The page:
So what happened to the “reduce our vulnerability to the financial insecurity generated by a rapidly changing global economy?”
    Paulson says it’s one in a century or once in a 50 year event!
    De Borchgrave likens the coming contraction to that of 1929. It will be world wide in scope. If so, oil could go down to $20/barrel.
    It could last five years if the governments are timid and try to balance budgets. Now is the time to turn loose the spigots, put people to work, and start building infrastructure!

  9. JohnH says:

    Two things are certain:
    1) Demand has not reached bottom yet.
    2) When it does, the price will over-react on the downside, just as it did on the upside.
    Long term, prices will rise dramatically.
    1) Production is dropping 9% per year in mature fields.
    2) There are not that many major, new fields. Many of the newest fields are high cost.
    3) The financial crisis and low prices are damaging investment in new production and alternatives.
    Even if demand remains depressed for a while, how long can it be before declining supply force an inexorable upwards climb again? 2-3 years?

  10. Bobo says:

    Present day costs of production average around $25 per barrel and transport/refining can run up to $6 barrel. Now the present ongoing “de-leveraging” in our economy is effecting that price so lets say a 35% drop and your at $20.00 per barrel total cost to the pump plus tax.
    The most recent oil price collapse a decade ago brought the price to $10.00 per barrel. Thus my prognostication is somewhere between $10-$20 per barrel within three months and $200 per barrel within 5 years.

  11. Serving Patriot says:

    While I probably can’t make too informed of a guess on final oil price before the upward climb begins again, one thing I can say.
    Its time to go after some of the staggering incomes beign racked up by the Top 1% of wealth in this country. When the senior leadership of imploding financial companies continue to rake in HUNDREDS of MILLIONS in earnings, while robbing the taxpayers, its time to raise some marginal rates. And I’m not just talking back to 39%.
    This nation has entered what is likely the most serious economic crisis since the Great Depression and as others alluded, we need to save more and consume less. I’m pretty sure those autoworkers in Ohio are doing their part to spend less (of course, they’re so far into debt, they may never be able to actually save money again!). Hell, they won’t even be able to enjoy the deflationary spiral we’re on now. But what about the Paulsons, the Pandits and the Rubins? Not only will they enjoy the deflation but they are poised to profit more from it. So, I’m with Biden on this issue – it IS patriotic to ask those with the most to help the most.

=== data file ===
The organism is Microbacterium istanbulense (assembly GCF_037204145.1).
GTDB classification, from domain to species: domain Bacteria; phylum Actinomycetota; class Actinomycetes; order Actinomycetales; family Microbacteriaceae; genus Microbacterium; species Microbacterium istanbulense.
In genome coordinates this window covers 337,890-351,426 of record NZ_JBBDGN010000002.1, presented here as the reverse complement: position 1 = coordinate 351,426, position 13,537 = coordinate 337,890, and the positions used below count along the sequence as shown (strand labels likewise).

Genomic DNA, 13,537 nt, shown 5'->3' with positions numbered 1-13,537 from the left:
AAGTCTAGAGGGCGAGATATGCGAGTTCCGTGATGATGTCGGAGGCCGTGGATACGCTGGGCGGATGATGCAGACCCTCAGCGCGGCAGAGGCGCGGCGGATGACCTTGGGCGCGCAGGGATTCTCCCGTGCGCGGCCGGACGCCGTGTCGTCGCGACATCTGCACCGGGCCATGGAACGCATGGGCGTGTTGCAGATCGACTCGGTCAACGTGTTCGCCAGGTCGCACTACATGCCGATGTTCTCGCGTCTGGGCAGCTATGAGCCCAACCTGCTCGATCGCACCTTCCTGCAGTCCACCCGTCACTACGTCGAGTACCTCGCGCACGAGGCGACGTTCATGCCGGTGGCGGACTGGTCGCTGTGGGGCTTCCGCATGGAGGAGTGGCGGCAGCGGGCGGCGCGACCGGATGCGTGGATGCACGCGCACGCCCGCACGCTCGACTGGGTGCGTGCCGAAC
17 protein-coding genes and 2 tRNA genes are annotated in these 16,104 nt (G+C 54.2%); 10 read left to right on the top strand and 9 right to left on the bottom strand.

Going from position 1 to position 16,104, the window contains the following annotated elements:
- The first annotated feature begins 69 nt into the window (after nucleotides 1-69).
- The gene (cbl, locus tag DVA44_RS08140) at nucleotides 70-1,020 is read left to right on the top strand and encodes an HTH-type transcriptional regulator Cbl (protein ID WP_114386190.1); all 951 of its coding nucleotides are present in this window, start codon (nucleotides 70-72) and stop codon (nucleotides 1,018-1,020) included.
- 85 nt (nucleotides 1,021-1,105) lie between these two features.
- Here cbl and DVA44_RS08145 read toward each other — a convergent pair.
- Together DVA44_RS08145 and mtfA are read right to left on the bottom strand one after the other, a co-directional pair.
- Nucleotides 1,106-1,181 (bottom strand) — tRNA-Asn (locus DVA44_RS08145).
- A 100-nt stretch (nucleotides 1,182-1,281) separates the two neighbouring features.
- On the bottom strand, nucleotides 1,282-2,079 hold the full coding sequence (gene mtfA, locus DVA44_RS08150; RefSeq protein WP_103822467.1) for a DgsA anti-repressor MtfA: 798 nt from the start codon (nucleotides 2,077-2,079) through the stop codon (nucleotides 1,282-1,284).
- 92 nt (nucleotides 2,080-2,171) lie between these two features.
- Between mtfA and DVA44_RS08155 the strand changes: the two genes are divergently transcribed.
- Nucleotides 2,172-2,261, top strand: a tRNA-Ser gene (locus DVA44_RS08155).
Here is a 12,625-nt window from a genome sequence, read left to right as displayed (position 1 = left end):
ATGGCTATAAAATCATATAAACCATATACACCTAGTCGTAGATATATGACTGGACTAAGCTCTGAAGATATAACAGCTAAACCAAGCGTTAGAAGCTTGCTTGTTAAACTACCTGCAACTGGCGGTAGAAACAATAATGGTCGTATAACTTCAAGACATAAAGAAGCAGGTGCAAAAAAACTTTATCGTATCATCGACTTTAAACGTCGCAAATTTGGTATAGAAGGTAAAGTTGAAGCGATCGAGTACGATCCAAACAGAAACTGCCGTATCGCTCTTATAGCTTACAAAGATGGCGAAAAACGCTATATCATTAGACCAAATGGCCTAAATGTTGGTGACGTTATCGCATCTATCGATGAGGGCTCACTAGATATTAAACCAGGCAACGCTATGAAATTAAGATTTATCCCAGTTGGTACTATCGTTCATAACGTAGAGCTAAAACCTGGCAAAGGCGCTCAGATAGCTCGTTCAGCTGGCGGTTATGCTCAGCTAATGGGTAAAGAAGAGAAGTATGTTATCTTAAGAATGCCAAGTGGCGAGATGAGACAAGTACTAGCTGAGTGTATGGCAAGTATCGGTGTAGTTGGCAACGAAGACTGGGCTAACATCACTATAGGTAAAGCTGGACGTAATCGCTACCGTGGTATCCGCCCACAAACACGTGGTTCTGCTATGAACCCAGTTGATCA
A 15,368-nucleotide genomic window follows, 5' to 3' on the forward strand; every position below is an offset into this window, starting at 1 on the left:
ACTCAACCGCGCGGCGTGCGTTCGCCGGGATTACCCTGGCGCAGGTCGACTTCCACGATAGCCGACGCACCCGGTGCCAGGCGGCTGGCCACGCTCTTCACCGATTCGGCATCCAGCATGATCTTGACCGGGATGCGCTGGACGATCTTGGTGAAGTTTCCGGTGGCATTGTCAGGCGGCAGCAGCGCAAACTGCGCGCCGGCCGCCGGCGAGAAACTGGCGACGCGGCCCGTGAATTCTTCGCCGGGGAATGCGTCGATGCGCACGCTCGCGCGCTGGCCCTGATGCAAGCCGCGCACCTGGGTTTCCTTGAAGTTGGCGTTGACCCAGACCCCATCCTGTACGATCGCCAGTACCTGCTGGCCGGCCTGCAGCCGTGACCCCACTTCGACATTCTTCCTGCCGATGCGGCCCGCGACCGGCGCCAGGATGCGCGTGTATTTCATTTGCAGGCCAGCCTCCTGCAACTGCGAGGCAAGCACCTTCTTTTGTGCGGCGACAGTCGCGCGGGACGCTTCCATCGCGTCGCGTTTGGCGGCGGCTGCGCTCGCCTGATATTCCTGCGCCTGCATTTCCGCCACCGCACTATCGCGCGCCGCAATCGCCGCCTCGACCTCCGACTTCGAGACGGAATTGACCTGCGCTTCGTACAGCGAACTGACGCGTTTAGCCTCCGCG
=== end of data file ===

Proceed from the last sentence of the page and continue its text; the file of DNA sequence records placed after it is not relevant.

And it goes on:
And no doubt, the Federal (and state and local) Government is going to need cash to help push through this mess with stimulatory infrastructure and social spending. And it can’t raise that cash from the unemployed (whose rolls topped 4 MILLION this month).
    Its already past time to get moving to repair the economic damage. As the London Banker recently pointed out, “If people go hungry their children go hungry. When children go hungry, people riot and governments fall. Everyone along the supply chain should worry about their children going hungry…[and] everyone in governments should worry about the riots.”

  12. J says:

    gop money types are betting that oil will fall to $30-$35/barrel by buying the february puts on nymex crude oil contracts down to the $30 price.

  13. Will says:

    how a localized regional U.S. housing risk spread nationwide, and then worldwide through securitized mortgages and derivatives causing a worldwide contraction- simply explained by Ajit Balakrishnan
    Greenspan & Atlas Shrugged
    “ ”

  14. Will says:

    ok, i got over my laziness and opened up the source code.
    my previous post b/ in html
    Ajit Balakrishnan: The novelist who is to blame-THE WORLDWIDE FINANCIAL CRISIS

  15. Cieran says:

    Don’t speek too soon Col Lang…This does not refute hubbert’s bell curve theory; a “peak” is still looming in the horizon.
    Colonel Lang has made it abundantly clear that he is not talking about secular (long-term) price behavior. Thus the peak of peak oil looming in the future is not in play in these near-term price fluctuations.
    Well, there’s one important exception to that assertion, and therein lies the problem of trying to fit diffusion models like Black-Scholes to economic systems. The problem is that particles that diffuse in an isotropic medium are actually much smarter than humans, because particles don’t listen to CNBC or read the Wall Street Journal, hence their movements are independent of such collective bias.